School of Education
Doctor of Education (EdD)
middle school, middle school content areas, reading specialists, shared story reading, Social Learning Theory, teacher read-alouds
Curriculum and Instruction | Education | Educational Methods | Junior High, Intermediate, Middle School Education and Teaching | Teacher Education and Professional Development
Durham, Christina, "Middle School Teachers' Read-Aloud Practices in the Classroom: A Phenomenological Study" (2014). Doctoral Dissertations and Projects. 975.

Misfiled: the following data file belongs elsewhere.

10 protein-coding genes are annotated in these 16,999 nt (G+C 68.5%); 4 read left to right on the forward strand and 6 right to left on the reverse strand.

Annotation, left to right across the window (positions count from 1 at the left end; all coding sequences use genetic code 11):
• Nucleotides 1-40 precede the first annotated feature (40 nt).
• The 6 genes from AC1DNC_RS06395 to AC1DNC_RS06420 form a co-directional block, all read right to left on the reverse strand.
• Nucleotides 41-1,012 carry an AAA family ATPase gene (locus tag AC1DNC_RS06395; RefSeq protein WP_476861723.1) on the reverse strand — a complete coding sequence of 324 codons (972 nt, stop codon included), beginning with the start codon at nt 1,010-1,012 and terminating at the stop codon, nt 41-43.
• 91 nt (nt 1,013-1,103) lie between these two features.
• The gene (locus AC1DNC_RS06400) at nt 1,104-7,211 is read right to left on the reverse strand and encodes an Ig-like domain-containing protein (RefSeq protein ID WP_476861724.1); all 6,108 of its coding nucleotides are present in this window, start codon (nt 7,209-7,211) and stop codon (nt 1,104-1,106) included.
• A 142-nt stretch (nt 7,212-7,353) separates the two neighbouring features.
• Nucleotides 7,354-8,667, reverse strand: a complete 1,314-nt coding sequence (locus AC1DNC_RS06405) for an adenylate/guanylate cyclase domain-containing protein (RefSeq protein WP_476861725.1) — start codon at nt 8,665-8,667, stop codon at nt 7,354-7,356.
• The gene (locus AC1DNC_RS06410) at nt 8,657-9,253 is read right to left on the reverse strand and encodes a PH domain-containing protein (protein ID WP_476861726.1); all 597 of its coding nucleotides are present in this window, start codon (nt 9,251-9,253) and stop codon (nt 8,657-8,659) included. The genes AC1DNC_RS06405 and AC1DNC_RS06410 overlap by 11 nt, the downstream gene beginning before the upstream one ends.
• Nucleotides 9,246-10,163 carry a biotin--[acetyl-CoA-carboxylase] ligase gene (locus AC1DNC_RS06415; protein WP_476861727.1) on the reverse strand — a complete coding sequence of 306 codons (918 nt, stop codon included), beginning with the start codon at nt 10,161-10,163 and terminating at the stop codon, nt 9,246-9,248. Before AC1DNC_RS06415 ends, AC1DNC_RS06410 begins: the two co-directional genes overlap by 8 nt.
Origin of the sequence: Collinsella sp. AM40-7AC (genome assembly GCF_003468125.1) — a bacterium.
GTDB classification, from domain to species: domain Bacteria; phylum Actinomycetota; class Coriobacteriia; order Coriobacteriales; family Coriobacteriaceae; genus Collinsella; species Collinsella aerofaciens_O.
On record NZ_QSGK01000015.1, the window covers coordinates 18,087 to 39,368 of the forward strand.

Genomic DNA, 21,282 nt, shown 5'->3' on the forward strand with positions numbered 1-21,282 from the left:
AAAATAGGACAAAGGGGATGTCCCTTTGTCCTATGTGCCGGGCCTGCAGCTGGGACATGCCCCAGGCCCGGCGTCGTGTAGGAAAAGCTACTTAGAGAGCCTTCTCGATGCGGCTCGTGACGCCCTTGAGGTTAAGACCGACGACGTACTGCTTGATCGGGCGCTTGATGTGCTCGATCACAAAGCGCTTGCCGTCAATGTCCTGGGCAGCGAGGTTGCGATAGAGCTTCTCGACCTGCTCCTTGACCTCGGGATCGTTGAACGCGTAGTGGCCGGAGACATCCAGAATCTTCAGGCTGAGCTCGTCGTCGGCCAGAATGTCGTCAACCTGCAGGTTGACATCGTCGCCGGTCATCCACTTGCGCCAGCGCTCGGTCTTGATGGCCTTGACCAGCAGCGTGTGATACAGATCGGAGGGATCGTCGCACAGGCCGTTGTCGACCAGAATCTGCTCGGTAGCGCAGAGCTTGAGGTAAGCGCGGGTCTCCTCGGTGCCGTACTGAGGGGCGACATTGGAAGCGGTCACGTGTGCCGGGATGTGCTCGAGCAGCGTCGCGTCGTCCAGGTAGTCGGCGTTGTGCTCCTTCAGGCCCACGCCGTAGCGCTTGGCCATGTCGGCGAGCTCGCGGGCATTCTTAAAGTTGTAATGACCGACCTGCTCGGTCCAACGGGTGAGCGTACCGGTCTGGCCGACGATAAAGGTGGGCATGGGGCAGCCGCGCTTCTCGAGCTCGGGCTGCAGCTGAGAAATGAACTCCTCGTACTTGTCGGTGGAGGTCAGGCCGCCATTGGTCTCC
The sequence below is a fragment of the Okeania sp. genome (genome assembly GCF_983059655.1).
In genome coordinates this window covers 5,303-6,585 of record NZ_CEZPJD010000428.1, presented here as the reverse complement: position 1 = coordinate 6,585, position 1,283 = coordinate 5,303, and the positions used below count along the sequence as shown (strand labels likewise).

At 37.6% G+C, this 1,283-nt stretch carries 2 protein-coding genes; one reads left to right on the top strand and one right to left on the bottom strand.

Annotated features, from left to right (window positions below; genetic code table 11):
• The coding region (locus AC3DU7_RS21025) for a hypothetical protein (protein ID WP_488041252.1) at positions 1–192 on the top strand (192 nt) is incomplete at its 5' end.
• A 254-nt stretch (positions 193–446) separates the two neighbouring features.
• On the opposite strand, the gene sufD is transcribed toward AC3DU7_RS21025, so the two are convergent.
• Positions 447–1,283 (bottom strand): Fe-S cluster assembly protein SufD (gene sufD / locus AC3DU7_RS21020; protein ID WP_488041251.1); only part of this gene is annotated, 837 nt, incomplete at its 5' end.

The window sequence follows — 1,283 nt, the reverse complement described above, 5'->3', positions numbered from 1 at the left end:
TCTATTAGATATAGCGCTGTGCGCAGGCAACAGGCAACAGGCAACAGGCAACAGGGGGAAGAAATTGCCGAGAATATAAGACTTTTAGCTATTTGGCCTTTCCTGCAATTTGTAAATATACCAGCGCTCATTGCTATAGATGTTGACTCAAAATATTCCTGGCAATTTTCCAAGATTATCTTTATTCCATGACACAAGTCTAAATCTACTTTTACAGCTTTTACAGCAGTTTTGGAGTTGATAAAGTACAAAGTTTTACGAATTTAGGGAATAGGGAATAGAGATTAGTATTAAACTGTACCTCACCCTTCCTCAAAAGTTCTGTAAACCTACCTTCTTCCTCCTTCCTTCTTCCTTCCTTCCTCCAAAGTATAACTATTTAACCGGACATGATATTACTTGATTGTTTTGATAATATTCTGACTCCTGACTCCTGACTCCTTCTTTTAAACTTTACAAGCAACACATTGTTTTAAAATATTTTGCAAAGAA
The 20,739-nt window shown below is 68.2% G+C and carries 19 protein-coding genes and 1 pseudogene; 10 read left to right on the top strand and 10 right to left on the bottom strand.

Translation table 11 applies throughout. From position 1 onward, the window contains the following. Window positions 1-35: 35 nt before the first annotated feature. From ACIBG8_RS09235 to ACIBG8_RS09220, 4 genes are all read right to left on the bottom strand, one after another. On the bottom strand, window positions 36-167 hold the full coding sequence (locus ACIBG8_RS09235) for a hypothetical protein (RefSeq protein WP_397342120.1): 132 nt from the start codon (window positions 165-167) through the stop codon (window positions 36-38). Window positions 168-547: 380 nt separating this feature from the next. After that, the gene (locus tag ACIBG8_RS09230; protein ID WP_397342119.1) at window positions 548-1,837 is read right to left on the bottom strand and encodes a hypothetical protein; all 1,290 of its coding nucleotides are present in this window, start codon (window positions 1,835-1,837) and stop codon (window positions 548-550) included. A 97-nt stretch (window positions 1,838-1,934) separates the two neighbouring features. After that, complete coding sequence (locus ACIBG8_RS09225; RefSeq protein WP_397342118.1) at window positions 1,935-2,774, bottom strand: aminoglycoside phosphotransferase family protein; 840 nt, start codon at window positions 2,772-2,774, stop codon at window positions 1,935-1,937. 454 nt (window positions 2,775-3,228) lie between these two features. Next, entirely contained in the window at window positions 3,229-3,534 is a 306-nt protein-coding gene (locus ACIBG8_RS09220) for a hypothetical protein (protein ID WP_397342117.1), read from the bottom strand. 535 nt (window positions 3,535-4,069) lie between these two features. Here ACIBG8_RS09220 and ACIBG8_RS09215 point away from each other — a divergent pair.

The possession of strong literacy skills will improve the quality of life for all children. Teacher read-alouds is a well-used practice within the elementary grades because of the intellectual and behavioral benefits for the students. However, there is a lack of research on this practice for middle school students. The purpose of this qualitative, transcendental phenomenological study was to understand the perceptions of middle school reading specialists toward read-alouds across the content areas. The participants were five reading specialists from one rural public school system and one suburban/rural public school system in Maryland. The reading specialists were interviewed about their knowledge and experiences with read-alouds in the classrooms. The findings indicated that middle school teachers read aloud to their students, and the reading specialists supported this practice for many intellectual and behavioral reasons. Data were collected, coded, and analyzed through the use of the NVivo 10 program. Two overarching themes were identified, which confirmed the importance of read-alouds across the content areas and the need to implement this practice in the middle school classrooms. Implications for classroom practice as well as for future research are provided.